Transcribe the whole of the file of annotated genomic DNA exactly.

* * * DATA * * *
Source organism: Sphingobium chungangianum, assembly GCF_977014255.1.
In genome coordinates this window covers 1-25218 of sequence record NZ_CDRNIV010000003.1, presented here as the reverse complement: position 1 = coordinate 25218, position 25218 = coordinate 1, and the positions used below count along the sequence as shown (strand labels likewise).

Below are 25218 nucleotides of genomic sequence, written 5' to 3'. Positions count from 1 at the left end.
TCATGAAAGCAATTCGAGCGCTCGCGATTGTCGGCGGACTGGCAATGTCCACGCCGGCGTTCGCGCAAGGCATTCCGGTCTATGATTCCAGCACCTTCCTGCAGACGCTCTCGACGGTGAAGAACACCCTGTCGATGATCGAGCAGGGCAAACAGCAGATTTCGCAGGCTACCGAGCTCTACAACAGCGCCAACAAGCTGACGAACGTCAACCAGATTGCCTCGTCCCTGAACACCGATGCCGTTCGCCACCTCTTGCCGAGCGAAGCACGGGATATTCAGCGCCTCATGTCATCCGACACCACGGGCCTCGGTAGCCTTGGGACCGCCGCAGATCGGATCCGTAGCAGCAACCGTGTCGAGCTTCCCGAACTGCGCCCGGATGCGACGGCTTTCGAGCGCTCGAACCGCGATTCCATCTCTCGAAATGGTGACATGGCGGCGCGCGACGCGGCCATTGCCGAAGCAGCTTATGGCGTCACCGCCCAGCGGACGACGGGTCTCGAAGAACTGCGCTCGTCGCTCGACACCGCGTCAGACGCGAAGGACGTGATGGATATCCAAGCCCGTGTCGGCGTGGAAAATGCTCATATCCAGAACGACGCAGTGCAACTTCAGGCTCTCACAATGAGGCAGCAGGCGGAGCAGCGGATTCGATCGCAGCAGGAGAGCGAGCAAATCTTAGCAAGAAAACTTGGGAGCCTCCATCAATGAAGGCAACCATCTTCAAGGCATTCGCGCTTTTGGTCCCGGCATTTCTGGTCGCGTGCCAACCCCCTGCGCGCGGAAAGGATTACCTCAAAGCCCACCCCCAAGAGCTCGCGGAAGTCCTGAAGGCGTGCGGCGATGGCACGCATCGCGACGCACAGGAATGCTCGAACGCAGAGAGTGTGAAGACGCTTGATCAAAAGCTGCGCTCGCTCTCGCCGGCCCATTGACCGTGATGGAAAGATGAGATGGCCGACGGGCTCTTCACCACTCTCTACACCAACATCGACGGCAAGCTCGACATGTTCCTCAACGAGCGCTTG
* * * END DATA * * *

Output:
Source organism: Sphingobium chungangianum, assembly GCF_977014255.1.
In genome coordinates this window covers 1-25218 of sequence record NZ_CDRNIV010000003.1, presented here as the reverse complement: position 1 = coordinate 25218, position 25218 = coordinate 1, and the positions used below count along the sequence as shown (strand labels likewise).

Below are 25218 nucleotides of genomic sequence, written 5' to 3'. Positions count from 1 at the left end.
TCATGAAAGCAATTCGAGCGCTCGCGATTGTCGGCGGACTGGCAATGTCCACGCCGGCGTTCGCGCAAGGCATTCCGGTCTATGATTCCAGCACCTTCCTGCAGACGCTCTCGACGGTGAAGAACACCCTGTCGATGATCGAGCAGGGCAAACAGCAGATTTCGCAGGCTACCGAGCTCTACAACAGCGCCAACAAGCTGACGAACGTCAACCAGATTGCCTCGTCCCTGAACACCGATGCCGTTCGCCACCTCTTGCCGAGCGAAGCACGGGATATTCAGCGCCTCATGTCATCCGACACCACGGGCCTCGGTAGCCTTGGGACCGCCGCAGATCGGATCCGTAGCAGCAACCGTGTCGAGCTTCCCGAACTGCGCCCGGATGCGACGGCTTTCGAGCGCTCGAACCGCGATTCCATCTCTCGAAATGGTGACATGGCGGCGCGCGACGCGGCCATTGCCGAAGCAGCTTATGGCGTCACCGCCCAGCGGACGACGGGTCTCGAAGAACTGCGCTCGTCGCTCGACACCGCGTCAGACGCGAAGGACGTGATGGATATCCAAGCCCGTGTCGGCGTGGAAAATGCTCATATCCAGAACGACGCAGTGCAACTTCAGGCTCTCACAATGAGGCAGCAGGCGGAGCAGCGGATTCGATCGCAGCAGGAGAGCGAGCAAATCTTAGCAAGAAAACTTGGGAGCCTCCATCAATGAAGGCAACCATCTTCAAGGCATTCGCGCTTTTGGTCCCGGCATTTCTGGTCGCGTGCCAACCCCCTGCGCGCGGAAAGGATTACCTCAAAGCCCACCCCCAAGAGCTCGCGGAAGTCCTGAAGGCGTGCGGCGATGGCACGCATCGCGACGCACAGGAATGCTCGAACGCAGAGAGTGTGAAGACGCTTGATCAAAAGCTGCGCTCGCTCTCGCCGGCCCATTGACCGTGATGGAAAGATGAGATGGCCGACGGGCTCTTCACCACTCTCTACACCAACATCGACGGCAAGCTCGACATGTTCCTCAACGAGCGCTTG